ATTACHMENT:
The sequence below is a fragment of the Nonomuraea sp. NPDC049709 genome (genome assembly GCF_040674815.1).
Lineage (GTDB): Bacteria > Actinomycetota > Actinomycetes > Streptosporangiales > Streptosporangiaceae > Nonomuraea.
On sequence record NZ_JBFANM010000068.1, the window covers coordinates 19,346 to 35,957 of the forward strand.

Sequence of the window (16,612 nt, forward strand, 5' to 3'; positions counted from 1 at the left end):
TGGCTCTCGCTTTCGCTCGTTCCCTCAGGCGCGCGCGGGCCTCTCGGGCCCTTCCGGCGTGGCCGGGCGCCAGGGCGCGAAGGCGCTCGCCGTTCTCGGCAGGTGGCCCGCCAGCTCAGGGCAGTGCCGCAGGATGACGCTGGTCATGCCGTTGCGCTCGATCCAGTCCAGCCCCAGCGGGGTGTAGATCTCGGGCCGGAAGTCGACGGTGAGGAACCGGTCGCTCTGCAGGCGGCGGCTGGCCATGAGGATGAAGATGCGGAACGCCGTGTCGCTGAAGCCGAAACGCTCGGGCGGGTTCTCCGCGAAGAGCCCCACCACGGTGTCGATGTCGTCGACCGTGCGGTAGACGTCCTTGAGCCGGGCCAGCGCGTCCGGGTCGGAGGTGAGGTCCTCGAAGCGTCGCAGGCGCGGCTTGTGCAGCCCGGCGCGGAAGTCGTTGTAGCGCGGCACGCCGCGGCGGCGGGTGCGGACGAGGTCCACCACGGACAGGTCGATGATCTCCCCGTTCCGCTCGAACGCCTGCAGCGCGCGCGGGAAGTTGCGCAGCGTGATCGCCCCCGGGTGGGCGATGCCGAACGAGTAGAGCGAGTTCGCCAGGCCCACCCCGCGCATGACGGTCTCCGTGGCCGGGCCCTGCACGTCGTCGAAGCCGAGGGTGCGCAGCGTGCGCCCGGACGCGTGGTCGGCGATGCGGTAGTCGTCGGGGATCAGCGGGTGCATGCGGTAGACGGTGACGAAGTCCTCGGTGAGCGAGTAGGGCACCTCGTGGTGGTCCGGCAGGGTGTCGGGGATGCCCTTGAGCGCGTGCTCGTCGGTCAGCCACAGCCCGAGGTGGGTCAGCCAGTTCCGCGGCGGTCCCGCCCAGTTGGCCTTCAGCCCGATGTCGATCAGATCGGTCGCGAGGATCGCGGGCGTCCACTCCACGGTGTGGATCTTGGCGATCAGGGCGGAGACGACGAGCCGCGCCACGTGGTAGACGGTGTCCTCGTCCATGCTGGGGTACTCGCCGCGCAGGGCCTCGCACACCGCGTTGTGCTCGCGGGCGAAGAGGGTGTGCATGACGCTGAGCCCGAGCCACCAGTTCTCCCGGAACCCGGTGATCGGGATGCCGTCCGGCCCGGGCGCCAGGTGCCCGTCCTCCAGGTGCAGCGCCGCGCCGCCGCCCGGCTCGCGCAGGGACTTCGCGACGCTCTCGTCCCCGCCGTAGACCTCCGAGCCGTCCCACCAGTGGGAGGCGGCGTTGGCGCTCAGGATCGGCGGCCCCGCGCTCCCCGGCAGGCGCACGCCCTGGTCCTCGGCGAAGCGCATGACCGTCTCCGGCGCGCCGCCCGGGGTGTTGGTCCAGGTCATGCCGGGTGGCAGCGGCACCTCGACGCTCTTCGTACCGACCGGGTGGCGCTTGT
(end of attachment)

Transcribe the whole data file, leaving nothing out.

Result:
The sequence below is a fragment of the Nonomuraea sp. NPDC049709 genome (genome assembly GCF_040674815.1).
Lineage (GTDB): Bacteria > Actinomycetota > Actinomycetes > Streptosporangiales > Streptosporangiaceae > Nonomuraea.
On sequence record NZ_JBFANM010000068.1, the window covers coordinates 19,346 to 35,957 of the forward strand.

Sequence of the window (16,612 nt, forward strand, 5' to 3'; positions counted from 1 at the left end):
TGGCTCTCGCTTTCGCTCGTTCCCTCAGGCGCGCGCGGGCCTCTCGGGCCCTTCCGGCGTGGCCGGGCGCCAGGGCGCGAAGGCGCTCGCCGTTCTCGGCAGGTGGCCCGCCAGCTCAGGGCAGTGCCGCAGGATGACGCTGGTCATGCCGTTGCGCTCGATCCAGTCCAGCCCCAGCGGGGTGTAGATCTCGGGCCGGAAGTCGACGGTGAGGAACCGGTCGCTCTGCAGGCGGCGGCTGGCCATGAGGATGAAGATGCGGAACGCCGTGTCGCTGAAGCCGAAACGCTCGGGCGGGTTCTCCGCGAAGAGCCCCACCACGGTGTCGATGTCGTCGACCGTGCGGTAGACGTCCTTGAGCCGGGCCAGCGCGTCCGGGTCGGAGGTGAGGTCCTCGAAGCGTCGCAGGCGCGGCTTGTGCAGCCCGGCGCGGAAGTCGTTGTAGCGCGGCACGCCGCGGCGGCGGGTGCGGACGAGGTCCACCACGGACAGGTCGATGATCTCCCCGTTCCGCTCGAACGCCTGCAGCGCGCGCGGGAAGTTGCGCAGCGTGATCGCCCCCGGGTGGGCGATGCCGAACGAGTAGAGCGAGTTCGCCAGGCCCACCCCGCGCATGACGGTCTCCGTGGCCGGGCCCTGCACGTCGTCGAAGCCGAGGGTGCGCAGCGTGCGCCCGGACGCGTGGTCGGCGATGCGGTAGTCGTCGGGGATCAGCGGGTGCATGCGGTAGACGGTGACGAAGTCCTCGGTGAGCGAGTAGGGCACCTCGTGGTGGTCCGGCAGGGTGTCGGGGATGCCCTTGAGCGCGTGCTCGTCGGTCAGCCACAGCCCGAGGTGGGTCAGCCAGTTCCGCGGCGGTCCCGCCCAGTTGGCCTTCAGCCCGATGTCGATCAGATCGGTCGCGAGGATCGCGGGCGTCCACTCCACGGTGTGGATCTTGGCGATCAGGGCGGAGACGACGAGCCGCGCCACGTGGTAGACGGTGTCCTCGTCCATGCTGGGGTACTCGCCGCGCAGGGCCTCGCACACCGCGTTGTGCTCGCGGGCGAAGAGGGTGTGCATGACGCTGAGCCCGAGCCACCAGTTCTCCCGGAACCCGGTGATCGGGATGCCGTCCGGCCCGGGCGCCAGGTGCCCGTCCTCCAGGTGCAGCGCCGCGCCGCCGCCCGGCTCGCGCAGGGACTTCGCGACGCTCTCGTCCCCGCCGTAGACCTCCGAGCCGTCCCACCAGTGGGAGGCGGCGTTGGCGCTCAGGATCGGCGGCCCCGCGCTCCCCGGCAGGCGCACGCCCTGGTCCTCGGCGAAGCGCATGACCGTCTCCGGCGCGCCGCCCGGGGTGTTGGTCCAGGTCATGCCGGGTGGCAGCGGCACCTCGACGCTCTTCGTACCGACCGGGTGGCGCTTGT